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Karst Inventories

There are three levels of karst inventories in BC. Each level has increasing requirements for data collection and evaluation. They are:

1. Reconnaissance

2. Planning

3. Karst field assessments.

1. Reconnaissance

Reconnaissance-level karst inventories are used to identify areas of potential karst development. These inventories have been completed for the entire province of BC.

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Figure 2-1: Reconnaissance-level inventory maps (1:250 000 scale) are available in digital format. The maps and their associated data files, are available from the Research Branch, BC Ministry of Forests.

When should reconnaissance-level inventory maps be checked?

Prior to any forest development on potential karst terrain.

What is the value of a reconnaissance-level inventory?
  • To assist in strategic planning
  • To determine whether more detailed inventories are needed
  • To help guide planning-level inventories and karst field assessments.

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2. Planning

Planning inventories (1:20 000 or 1:50 000 scale) are used to delineate karst unit boundaries, and determine the distribution and variation of karst development over a landscape or watershed. They are also used to identify the extent of karst and non-karst catchment areas.

When should a planning-level inventory be done?

A planning-level inventory could be triggered under the following circumstances:

  • Reconnaissance-level maps indicate potential karst in the area
  • There is prior knowledge of karst in or around the area
  • Karst features have been identified in or around the area.
What does a planning-level inventory evaluate?

Planning-level inventory data are used to stratify a karst unit into polygons of differing vulnerability potential which provide a preliminary indication as to the scope and intensity of karst development in the polygon. Areas mapped as moderate, high or very high vulnerability potential should have karst field assessments completed before any forestry activities commence to accurately delineate the specific characteristics of the karst.

How can planning-level inventories be used?
  • Landscape-level forest development planning
  • Guide the location and scope of karst field assessments.

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3. Karst field assessments

Karst field assessments (1:5000 or 1:10 000 scale) focus on evaluating the karst attributes of a relatively small karst area of interest (e.g., cutblock or road).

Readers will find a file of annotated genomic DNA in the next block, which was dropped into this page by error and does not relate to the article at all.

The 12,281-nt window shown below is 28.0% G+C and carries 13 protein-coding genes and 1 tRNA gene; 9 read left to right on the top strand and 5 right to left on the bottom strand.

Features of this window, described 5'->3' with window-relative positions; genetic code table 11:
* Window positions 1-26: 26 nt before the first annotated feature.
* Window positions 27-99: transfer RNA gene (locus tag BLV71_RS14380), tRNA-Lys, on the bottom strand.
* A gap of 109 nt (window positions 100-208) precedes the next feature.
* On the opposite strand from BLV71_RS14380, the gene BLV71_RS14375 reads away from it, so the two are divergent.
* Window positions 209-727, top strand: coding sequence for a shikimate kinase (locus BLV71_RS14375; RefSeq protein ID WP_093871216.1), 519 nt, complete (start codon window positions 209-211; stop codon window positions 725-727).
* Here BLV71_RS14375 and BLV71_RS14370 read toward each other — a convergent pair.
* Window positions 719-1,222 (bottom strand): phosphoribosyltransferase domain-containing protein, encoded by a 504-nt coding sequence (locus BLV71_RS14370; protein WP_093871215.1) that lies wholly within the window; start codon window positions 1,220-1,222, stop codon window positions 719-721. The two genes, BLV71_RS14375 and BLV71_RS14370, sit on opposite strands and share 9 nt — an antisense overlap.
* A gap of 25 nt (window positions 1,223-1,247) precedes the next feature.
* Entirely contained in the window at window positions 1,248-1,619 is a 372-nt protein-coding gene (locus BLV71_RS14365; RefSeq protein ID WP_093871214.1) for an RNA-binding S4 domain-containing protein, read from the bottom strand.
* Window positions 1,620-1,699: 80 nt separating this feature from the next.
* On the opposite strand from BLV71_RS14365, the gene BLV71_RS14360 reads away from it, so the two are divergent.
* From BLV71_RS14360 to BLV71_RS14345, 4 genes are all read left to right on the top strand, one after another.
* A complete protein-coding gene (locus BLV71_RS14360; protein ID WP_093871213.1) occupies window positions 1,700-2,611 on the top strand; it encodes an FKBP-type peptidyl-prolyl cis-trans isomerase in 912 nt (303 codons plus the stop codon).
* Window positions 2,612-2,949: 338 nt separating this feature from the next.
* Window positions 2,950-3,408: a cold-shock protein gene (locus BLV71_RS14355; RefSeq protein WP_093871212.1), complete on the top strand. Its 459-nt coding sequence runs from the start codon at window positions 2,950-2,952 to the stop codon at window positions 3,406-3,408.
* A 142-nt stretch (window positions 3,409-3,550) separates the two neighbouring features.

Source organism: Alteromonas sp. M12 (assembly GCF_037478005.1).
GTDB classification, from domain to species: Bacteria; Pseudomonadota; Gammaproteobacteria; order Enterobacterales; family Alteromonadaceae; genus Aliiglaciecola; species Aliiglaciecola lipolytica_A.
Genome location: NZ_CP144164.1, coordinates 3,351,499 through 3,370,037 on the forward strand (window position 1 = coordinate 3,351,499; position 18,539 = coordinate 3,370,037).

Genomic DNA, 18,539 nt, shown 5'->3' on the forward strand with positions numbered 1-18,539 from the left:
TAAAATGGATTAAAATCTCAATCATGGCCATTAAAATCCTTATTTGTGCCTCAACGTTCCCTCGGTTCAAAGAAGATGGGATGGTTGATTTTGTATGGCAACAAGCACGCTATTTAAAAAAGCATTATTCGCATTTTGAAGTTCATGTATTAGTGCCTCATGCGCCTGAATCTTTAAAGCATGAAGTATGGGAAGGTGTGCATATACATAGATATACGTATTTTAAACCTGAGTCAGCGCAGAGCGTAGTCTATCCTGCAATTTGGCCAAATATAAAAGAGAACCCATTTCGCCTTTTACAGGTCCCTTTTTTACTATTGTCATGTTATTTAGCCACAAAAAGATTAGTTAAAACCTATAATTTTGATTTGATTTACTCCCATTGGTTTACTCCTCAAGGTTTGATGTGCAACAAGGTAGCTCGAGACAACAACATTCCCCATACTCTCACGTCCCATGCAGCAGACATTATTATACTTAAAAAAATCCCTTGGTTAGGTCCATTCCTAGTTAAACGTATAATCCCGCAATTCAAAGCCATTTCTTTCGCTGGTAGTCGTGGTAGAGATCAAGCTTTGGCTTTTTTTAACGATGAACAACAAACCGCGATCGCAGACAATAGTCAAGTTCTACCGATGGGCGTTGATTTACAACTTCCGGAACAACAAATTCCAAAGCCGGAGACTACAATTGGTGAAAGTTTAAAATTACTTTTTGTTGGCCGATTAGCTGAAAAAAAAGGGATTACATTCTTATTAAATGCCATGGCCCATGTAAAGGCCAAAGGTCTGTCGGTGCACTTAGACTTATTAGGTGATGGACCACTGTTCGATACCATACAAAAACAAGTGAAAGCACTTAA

When should a karst field assessment be done?

It is recommended that karst field assessments be done prior to any road construction or forest harvesting on karst terrain. Typically they should be done prior to or during site-level planning.

A karst field assessment can be triggered under the following circumstances:

  • An area is underlain by carbonate bedrock.
  • A development is proposed on non-carbonate lands located within the contributing drainage basin of known or suspected carbonate units. (In this case, the karst field assessment would be carried out on the known or suspected karst units located downstream of the proposed cutblock.)
  • Reconnaissance-level maps indicate that an area may be underlain by karst.
  • A planning-level inventory has identified karst polygons with moderate, high or very high vulnerability potential ratings in or around the area.
  • There is prior knowledge of karst in or around the area.
  • Karst features have been identified in the area.
  • Forestry activities, such as windthrow salvage, spacing, pruning or commercial thinning are planned on an area known or suspected to be underlain by carbonate bedrock.
What does a karst field assessment evaluate?

Karst field assessments primarily evaluate surface features, but can also include subsurface evaluations if caves are encountered. Karst field assessments examine such things as:

  • The location, classification and significance of surface karst features
  • Epikarst development and soil thickness
  • Density of surface karst features
  • Karst roughness
  • Characteristics of streams
  • The inspection and mapping of caves
  • Subsurface karst potential
  • Unique or unusual flora/fauna/habitats
  • Geomorphic hazards.

The data collected during a karst field assessment are used to stratify the karst area of interest into polygons of similar karst attributes and vulnerability.

Karst vulnerability is determined during a karst field assessment using a systematic procedure that evaluates three major criteria: epikarst sensitivity, surface karst sensitivity, and subsurface karst potential. Other factors considered for assessing vulnerability include soil texture, overall karst roughness, and unique or unusual flora/fauna or habitats. Using this procedure, vulnerability ratings can be determined for each karst polygon – low, moderate, high, or very high. These ratings are used to guide appropriate forest management practices for the karst within each polygon, based on the assessed level of vulnerability (see Lesson 5).

The data from a karst field assessment also identifies “significant” surface karst features where specific protective measures (e.g., reserves) are recommended for forest operations (see Lesson 3).

Karst field assessments also identify sinking and losing streams/sinking watercourses where special riparian management considerations are recommended (see Lesson 4).

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